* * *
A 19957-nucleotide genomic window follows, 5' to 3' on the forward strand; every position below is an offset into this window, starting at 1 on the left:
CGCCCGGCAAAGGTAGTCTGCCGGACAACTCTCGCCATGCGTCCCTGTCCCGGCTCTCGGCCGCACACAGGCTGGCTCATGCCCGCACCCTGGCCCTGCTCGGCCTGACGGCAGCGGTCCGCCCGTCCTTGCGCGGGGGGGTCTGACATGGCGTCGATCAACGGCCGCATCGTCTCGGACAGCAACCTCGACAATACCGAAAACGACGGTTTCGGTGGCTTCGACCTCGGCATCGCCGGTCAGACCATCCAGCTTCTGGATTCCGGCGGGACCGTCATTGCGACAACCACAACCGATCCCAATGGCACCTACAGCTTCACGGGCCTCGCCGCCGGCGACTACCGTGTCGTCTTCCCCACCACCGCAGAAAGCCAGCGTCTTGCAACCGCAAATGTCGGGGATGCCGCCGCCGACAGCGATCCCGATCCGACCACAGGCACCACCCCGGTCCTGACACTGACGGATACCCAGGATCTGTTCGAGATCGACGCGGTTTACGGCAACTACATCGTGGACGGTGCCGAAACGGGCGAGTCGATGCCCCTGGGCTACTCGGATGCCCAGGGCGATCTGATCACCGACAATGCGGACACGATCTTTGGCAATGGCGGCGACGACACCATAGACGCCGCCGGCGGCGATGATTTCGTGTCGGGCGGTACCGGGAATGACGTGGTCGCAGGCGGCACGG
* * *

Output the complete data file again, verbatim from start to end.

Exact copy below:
A 19957-nucleotide genomic window follows, 5' to 3' on the forward strand; every position below is an offset into this window, starting at 1 on the left:
CGCCCGGCAAAGGTAGTCTGCCGGACAACTCTCGCCATGCGTCCCTGTCCCGGCTCTCGGCCGCACACAGGCTGGCTCATGCCCGCACCCTGGCCCTGCTCGGCCTGACGGCAGCGGTCCGCCCGTCCTTGCGCGGGGGGGTCTGACATGGCGTCGATCAACGGCCGCATCGTCTCGGACAGCAACCTCGACAATACCGAAAACGACGGTTTCGGTGGCTTCGACCTCGGCATCGCCGGTCAGACCATCCAGCTTCTGGATTCCGGCGGGACCGTCATTGCGACAACCACAACCGATCCCAATGGCACCTACAGCTTCACGGGCCTCGCCGCCGGCGACTACCGTGTCGTCTTCCCCACCACCGCAGAAAGCCAGCGTCTTGCAACCGCAAATGTCGGGGATGCCGCCGCCGACAGCGATCCCGATCCGACCACAGGCACCACCCCGGTCCTGACACTGACGGATACCCAGGATCTGTTCGAGATCGACGCGGTTTACGGCAACTACATCGTGGACGGTGCCGAAACGGGCGAGTCGATGCCCCTGGGCTACTCGGATGCCCAGGGCGATCTGATCACCGACAATGCGGACACGATCTTTGGCAATGGCGGCGACGACACCATAGACGCCGCCGGCGGCGATGATTTCGTGTCGGGCGGTACCGGGAATGACGTGGTCGCAGGCGGCACGG